“Intellectual life is a kind of combat,” wrote Fernand Braudel. I see no reason why historians, who happen to study early-modern civility, should behave like courtiers toward each other. But in point of fact, I do not describe Professor Chartier as a member of a terrible “sect.” The term “sect” appears only in a quotation from Zygmunt Bauman. And readers will observe that what Bauman and I are both getting at is the need to be critical of the process of canonization that has been at work in Elias’s case.
A Critical Perspective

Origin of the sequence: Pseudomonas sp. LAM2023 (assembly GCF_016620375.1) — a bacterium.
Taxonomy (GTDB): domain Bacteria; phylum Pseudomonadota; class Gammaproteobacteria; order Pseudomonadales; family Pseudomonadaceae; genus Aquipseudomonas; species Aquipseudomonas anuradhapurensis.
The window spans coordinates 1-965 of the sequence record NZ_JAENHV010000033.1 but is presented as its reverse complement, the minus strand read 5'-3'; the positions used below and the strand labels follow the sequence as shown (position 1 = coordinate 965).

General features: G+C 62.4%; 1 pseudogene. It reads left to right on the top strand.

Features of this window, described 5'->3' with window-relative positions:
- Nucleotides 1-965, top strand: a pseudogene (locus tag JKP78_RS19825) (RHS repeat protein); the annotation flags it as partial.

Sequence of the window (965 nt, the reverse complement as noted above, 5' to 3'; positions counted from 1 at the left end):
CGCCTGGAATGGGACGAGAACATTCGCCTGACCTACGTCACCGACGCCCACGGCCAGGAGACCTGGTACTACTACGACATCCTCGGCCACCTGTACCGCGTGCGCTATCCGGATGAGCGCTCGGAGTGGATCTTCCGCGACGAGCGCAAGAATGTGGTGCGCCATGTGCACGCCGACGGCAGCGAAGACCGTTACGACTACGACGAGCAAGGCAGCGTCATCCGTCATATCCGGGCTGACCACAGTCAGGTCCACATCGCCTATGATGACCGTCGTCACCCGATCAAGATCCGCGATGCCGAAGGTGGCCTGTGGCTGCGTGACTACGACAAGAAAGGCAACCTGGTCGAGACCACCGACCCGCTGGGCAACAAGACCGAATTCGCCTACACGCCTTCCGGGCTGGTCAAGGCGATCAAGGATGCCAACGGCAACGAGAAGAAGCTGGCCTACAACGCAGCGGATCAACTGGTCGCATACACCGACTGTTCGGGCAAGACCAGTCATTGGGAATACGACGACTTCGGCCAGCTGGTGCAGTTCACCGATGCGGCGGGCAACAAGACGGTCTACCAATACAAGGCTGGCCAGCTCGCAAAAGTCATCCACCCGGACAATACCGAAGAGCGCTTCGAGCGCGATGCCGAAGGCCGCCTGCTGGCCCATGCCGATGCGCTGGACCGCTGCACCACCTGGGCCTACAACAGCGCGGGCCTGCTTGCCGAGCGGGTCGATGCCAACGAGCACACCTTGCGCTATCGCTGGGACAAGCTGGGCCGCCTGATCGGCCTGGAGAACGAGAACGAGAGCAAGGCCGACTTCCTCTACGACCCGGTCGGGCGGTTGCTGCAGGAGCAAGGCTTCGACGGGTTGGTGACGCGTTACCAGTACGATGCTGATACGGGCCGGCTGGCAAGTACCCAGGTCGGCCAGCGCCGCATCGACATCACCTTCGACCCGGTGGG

If social science were a sport, Norbert Elias (1897-1990) would receive the award for comeback of the century. He was undistinguished during much of his career: an interminable graduate student in Weimar Germany; a disregarded refugee in Paris in 1933-1935; a prisoner in a British camp for aliens in 1940; an adjunct in adult-education centers during the immediate postwar years in London; a prey to writer’s block with no publications in the 1940s and only a few articles in the 1950s and 1960s. Elias finally got a full-time teaching job at Leicester University in 1954. The extent of his obscurity is evident from an incident at the meeting of the International Sociological Association in 1956. When a Dutch sociologist, Johan Goudsblom, asked to be introduced to him, Elias was astonished: It was the first time anyone had made such a request. In fact, it was the first time Elias had met anyone outside of his personal circle who had read The Civilizing Process.